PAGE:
Historically, we have had negative cash flow from operations. For the six months ended June 30, 2002, net cash used in operating activities was approximately $44.0 million. The annual debt service on our debentures and notes, assuming no securities are converted or redeemed, is approximately $16.5 million. Unless we are able to generate sufficient operating cash flow to service the notes, we will be required to raise additional funds or default on our obligations under the debentures and notes. Based on our current operating plan, we believe that we will not be required to raise additional capital to fund the repayment of our outstanding convertible debt when due. However, if we are not able to increase sales of our services, we may be required to raise additional funds in order to repay our outstanding convertible debt and there can be no assurance that, if required, we would be able to raise such funds on favorable terms, if at all.

Our revenue growth is primarily dependent on continued customer demand for our Internet-related services and software.

      Our future growth currently depends on the commercial success of our outsourced infrastructure services and software for enterprises that use the Internet to streamline processes, improve productivity and increase efficiencies. We refer to such enterprises as e-businesses. While we have been selling our services commercially since April 1999, sales may not continue in the future for a variety of reasons. First, the market for our services and software is relatively new and issues concerning the commercial use of the Internet, including security, reliability, speed, cost, ease of access, quality of service, regulatory initiatives and necessary increases in bandwidth availability remain unresolved and are likely to affect its development. Furthermore, our new services, including EdgeSuite and our services under development, may not achieve widespread market acceptance. Failure of our current and planned services and software to operate as expected could also hinder or prevent their adoption. If a broad-based, sustained market for our services does not emerge and our target customers do not adopt, purchase and successfully deploy our current and planned services and software, our revenue will not grow significantly and our business, results of operations and financial condition will be seriously harmed.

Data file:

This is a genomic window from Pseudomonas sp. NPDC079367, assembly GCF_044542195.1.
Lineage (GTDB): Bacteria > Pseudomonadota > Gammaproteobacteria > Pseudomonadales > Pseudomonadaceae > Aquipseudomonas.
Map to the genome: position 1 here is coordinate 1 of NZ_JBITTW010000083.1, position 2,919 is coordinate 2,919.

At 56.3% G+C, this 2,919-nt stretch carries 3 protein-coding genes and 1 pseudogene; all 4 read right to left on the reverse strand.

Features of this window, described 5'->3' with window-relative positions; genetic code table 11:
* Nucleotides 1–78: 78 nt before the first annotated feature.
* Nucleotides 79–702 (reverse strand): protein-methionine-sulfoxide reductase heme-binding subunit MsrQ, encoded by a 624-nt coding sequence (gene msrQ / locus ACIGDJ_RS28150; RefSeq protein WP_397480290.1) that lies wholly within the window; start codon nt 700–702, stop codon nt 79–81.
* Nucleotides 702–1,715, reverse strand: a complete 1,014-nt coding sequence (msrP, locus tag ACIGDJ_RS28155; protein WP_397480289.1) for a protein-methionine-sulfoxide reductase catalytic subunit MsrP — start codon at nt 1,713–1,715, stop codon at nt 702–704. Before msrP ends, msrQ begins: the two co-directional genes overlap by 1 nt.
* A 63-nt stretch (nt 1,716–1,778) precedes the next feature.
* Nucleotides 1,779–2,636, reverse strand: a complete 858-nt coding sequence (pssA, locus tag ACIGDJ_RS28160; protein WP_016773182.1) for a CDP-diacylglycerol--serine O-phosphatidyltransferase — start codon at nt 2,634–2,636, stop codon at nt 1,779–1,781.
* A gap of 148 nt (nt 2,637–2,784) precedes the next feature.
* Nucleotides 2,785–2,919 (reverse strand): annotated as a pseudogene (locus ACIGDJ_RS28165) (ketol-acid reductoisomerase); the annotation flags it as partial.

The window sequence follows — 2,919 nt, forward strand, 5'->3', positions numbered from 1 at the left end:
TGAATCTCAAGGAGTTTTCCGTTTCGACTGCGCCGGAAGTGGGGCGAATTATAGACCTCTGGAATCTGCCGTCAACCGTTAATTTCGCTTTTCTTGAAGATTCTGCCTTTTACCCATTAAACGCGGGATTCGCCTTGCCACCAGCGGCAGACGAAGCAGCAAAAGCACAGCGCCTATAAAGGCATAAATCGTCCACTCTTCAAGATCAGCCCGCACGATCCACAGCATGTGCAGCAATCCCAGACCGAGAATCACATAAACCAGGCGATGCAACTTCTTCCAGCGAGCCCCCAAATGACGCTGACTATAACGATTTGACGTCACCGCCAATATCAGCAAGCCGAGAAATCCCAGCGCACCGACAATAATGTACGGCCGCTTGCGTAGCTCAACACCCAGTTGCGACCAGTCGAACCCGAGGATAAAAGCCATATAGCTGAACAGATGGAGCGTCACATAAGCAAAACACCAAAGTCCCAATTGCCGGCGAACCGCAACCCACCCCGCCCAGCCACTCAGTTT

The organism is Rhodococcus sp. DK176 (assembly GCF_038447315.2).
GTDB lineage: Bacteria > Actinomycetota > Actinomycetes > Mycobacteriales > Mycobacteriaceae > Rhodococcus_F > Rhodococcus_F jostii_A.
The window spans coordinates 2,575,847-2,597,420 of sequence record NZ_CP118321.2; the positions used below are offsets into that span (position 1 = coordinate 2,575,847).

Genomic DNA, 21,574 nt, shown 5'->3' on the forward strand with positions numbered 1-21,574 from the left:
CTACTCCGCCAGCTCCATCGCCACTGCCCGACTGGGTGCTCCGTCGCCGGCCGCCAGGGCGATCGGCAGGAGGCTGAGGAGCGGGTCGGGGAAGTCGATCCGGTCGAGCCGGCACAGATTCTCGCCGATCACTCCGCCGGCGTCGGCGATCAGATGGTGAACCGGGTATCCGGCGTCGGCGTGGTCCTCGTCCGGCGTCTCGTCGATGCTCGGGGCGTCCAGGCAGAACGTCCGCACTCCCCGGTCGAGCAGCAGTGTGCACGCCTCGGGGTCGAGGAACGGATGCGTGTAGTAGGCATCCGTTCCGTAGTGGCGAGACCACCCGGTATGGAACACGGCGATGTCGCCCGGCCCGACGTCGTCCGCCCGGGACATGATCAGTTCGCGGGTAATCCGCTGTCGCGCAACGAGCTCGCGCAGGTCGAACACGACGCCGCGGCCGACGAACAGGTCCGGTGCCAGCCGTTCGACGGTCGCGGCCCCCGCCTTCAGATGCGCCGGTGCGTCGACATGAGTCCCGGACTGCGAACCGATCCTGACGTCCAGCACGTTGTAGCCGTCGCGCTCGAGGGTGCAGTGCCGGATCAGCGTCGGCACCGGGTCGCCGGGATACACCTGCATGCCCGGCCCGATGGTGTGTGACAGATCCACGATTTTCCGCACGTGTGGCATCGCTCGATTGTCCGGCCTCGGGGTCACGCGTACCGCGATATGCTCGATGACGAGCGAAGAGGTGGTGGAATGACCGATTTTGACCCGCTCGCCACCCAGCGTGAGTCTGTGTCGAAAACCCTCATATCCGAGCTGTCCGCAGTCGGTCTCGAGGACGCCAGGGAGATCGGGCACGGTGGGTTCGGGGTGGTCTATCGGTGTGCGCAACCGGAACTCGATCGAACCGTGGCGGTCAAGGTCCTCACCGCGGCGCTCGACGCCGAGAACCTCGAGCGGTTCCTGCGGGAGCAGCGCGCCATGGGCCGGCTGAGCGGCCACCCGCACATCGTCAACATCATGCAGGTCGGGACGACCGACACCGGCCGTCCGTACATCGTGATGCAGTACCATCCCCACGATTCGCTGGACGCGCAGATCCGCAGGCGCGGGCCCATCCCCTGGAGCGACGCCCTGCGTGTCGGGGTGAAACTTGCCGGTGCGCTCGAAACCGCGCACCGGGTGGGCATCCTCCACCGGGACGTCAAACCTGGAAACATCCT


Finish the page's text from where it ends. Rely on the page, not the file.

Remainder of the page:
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Our stock price has been and may continue to be volatile, which could result in litigation against us.

      The market price of our common stock has been extremely volatile and has fluctuated significantly in the past. The following factors could cause the market price of common stock to continue to fluctuate significantly:

  •  the addition or departure of our key personnel;
 
  •  variations in our quarterly operating results;
 
  •  announcements by us or our competitors of significant contracts, new or enhanced products or service offerings, acquisitions, distribution partnerships, joint ventures or capital commitments;
 
  •  changes in financial estimates by securities analysts;
 
  •  our sales of common stock or other securities in the future;
 
  •  changes in market valuations of networking, Internet and telecommunications companies;
 
  •  fluctuations in stock market prices and volumes; and
 
  •  changes in general economic conditions, including interest rate levels.

      In the past, class action litigation has often been brought against companies following periods of volatility in the market price of those companies’ common stock. Litigation is often expensive and diverts management’s attention and resources which could materially adversely affect our business and results of operations.